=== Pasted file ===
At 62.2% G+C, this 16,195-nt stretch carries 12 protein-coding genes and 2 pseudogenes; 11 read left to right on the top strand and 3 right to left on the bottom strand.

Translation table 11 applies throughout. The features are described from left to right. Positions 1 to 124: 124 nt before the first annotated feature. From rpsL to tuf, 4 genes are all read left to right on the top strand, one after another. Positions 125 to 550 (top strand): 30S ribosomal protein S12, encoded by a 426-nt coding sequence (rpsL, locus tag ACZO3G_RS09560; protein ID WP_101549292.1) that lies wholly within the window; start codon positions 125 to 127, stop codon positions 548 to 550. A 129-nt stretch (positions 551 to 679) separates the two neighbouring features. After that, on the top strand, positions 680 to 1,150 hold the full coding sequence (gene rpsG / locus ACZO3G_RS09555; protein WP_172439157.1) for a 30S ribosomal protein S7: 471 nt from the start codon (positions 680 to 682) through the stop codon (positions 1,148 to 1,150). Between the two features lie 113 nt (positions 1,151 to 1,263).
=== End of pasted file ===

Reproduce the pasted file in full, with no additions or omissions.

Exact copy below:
At 62.2% G+C, this 16,195-nt stretch carries 12 protein-coding genes and 2 pseudogenes; 11 read left to right on the top strand and 3 right to left on the bottom strand.

Translation table 11 applies throughout. The features are described from left to right. Positions 1 to 124: 124 nt before the first annotated feature. From rpsL to tuf, 4 genes are all read left to right on the top strand, one after another. Positions 125 to 550 (top strand): 30S ribosomal protein S12, encoded by a 426-nt coding sequence (rpsL, locus tag ACZO3G_RS09560; protein ID WP_101549292.1) that lies wholly within the window; start codon positions 125 to 127, stop codon positions 548 to 550. A 129-nt stretch (positions 551 to 679) separates the two neighbouring features. After that, on the top strand, positions 680 to 1,150 hold the full coding sequence (gene rpsG / locus ACZO3G_RS09555; protein WP_172439157.1) for a 30S ribosomal protein S7: 471 nt from the start codon (positions 680 to 682) through the stop codon (positions 1,148 to 1,150). Between the two features lie 113 nt (positions 1,151 to 1,263).